"act of rubbing," 1610s, from rub (v.). Earlier it meant "obstacle, inequality on ground" (1580s), a sense common in 17c., especially in the game of bowls, in reference to something that slows or deflects a bowl, on the notion of "rubbing against" it. Hence the figure in Hamlet's there's the rub (1602). The earlier noun was rubbing (late 14c.).
early 14c., rubben, transitive and intransitive, "apply friction on a surface; massage (the body or a part of it)," a word of uncertain origin, perhaps related to East Frisian rubben "to scratch, rub," and Low German rubbeling "rough, uneven," or similar words in Scandinavian (compare Danish rubbe "to rub, scrub," Norwegian rubba), all of uncertain origin. Related: Rubbed; rubbing.
To rub (someone) the wrong way is by 1853; probably the notion is of animals and their fur. To rub noses in greeting as a sign of friendship (attested from 1822) said to have been formerly common among Eskimos, Maoris, and some other Pacific Islanders. Rub out is from late 14c. as "scrape away," also figurative; the meaning "obliterate" is from 1560s; underworld slang sense of "kill" is recorded from 1848, American English. Rub off "remove by rubbing" is from 1590s; rub off on "have an influence on" is recorded by 1959.
"that which is up," 1530s, from up (adv.). Phrase on the up-(and-up) "honest, straightforward" first attested 1863, American English.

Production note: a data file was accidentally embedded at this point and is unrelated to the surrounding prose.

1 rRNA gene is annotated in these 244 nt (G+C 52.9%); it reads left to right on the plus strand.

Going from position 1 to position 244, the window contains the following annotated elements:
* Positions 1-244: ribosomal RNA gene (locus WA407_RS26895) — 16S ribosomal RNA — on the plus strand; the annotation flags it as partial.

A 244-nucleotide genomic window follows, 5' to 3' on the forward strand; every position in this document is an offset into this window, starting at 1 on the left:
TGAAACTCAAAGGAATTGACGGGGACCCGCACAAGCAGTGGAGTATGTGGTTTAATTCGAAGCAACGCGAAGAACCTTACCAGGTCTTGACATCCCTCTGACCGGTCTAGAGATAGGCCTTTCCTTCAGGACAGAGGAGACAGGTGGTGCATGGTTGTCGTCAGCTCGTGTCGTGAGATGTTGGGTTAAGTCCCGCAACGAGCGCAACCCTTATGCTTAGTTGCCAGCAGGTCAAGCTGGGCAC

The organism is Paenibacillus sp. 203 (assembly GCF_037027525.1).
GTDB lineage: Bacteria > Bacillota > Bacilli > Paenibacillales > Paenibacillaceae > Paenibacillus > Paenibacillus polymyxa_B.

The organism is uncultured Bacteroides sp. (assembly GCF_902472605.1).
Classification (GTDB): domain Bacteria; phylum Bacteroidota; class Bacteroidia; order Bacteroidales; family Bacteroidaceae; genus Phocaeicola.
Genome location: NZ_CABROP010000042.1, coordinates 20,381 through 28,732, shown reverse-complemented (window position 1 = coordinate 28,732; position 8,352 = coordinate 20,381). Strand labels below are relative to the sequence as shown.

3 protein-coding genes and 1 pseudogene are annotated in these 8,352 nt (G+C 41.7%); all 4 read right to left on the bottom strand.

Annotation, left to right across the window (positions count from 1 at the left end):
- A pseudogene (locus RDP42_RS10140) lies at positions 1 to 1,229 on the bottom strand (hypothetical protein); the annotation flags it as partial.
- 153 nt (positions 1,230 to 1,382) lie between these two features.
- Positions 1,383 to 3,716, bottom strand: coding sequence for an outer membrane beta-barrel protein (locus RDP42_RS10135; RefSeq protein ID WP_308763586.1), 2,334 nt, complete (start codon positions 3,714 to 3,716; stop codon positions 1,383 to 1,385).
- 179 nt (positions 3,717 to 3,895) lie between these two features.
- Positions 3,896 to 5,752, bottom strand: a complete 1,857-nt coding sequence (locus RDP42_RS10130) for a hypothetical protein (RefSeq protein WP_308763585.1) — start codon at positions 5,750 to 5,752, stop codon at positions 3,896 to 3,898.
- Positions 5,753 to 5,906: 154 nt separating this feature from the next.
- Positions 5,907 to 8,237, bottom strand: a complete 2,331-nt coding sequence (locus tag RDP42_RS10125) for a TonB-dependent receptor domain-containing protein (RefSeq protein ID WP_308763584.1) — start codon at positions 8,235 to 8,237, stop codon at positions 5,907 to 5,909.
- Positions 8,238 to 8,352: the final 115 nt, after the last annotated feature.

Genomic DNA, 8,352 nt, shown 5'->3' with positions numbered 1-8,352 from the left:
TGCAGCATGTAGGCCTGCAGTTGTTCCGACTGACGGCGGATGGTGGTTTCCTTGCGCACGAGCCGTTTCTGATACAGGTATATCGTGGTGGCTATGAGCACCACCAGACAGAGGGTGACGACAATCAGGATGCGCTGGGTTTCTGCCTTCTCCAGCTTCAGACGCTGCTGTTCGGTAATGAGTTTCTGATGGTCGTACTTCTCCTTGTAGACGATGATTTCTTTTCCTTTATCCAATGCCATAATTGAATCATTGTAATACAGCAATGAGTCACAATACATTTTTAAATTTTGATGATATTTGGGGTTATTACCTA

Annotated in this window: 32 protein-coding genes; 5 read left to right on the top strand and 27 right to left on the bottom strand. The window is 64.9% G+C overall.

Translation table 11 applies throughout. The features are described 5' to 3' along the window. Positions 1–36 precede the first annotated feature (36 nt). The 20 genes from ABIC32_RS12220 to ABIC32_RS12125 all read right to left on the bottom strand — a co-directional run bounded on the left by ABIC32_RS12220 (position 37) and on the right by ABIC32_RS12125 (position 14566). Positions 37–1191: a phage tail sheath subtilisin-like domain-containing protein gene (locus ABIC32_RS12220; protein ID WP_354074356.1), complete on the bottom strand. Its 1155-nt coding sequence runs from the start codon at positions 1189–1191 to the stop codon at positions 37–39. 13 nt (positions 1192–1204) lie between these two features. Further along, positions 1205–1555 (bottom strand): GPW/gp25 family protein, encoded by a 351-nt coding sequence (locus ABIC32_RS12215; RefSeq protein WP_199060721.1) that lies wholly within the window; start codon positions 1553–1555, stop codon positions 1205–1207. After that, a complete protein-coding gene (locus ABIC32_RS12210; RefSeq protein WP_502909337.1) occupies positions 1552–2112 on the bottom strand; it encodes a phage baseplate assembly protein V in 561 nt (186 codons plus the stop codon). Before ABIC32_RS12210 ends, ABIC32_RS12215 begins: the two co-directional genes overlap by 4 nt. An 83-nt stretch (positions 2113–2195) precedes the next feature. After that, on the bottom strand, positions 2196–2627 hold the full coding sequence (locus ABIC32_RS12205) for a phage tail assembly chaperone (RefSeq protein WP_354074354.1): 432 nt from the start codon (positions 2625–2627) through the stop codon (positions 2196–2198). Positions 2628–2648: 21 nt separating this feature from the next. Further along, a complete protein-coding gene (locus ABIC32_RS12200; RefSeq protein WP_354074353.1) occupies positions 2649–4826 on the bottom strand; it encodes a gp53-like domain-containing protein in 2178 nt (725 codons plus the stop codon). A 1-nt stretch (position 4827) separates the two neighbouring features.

Old English up, uppe, from Proto-Germanic *upp- "up" (source also of Old Frisian, Old Saxon up "up, upward," Old Norse upp; Danish, Dutch op; Old High German uf, German auf "up"; Gothic iup "up, upward," uf "on, upon, under;" Old High German oba, German ob "over, above, on, upon"), from PIE root *upo "under," also "up from under," hence also "over."
As a preposition, "to a higher place" from c. 1500; also "along, through" (1510s), "toward" (1590s). Often used elliptically for go up, come up, rise up, etc. Up the river "in jail" first recorded 1891, originally in reference to Sing Sing, which is up the Hudson from New York City. To drive someone up the wall (1951) is from the notion of the behavior of lunatics or caged animals. Insulting retort up yours (scil. ass) is attested by late 19c.
prefix with various senses, from Old English up (adv.), corresponding to similar prefixes in other Germanic languages.
1550s, "to drive and catch (swans)," from up (adv.). Intransitive meaning "get up, rise to one's feet" (as in up and leave) is recorded from 1640s. Sense of "to move upward" is recorded from 1737. Meaning "increase" (as in up the price of oil) is attested from 1915. Compare Old English verb uppian "to rise up, swell." Related: Upped; upping. Upping block, used for mounting or dismounting horses, carriages, etc., is attested from 1796 (earlier was horsing-block, 1660s).
c. 1300, "dwelling inland or upland," from up (adv.). Meaning "going up" is from 1784. From 1815 as "excited, exhilarated, happy," hence "enthusiastic, optimistic." Up-and-coming "promising" is from 1848. Musical up-tempo (adj.) is recorded from 1948.
1787, echoic of the sound of a drum.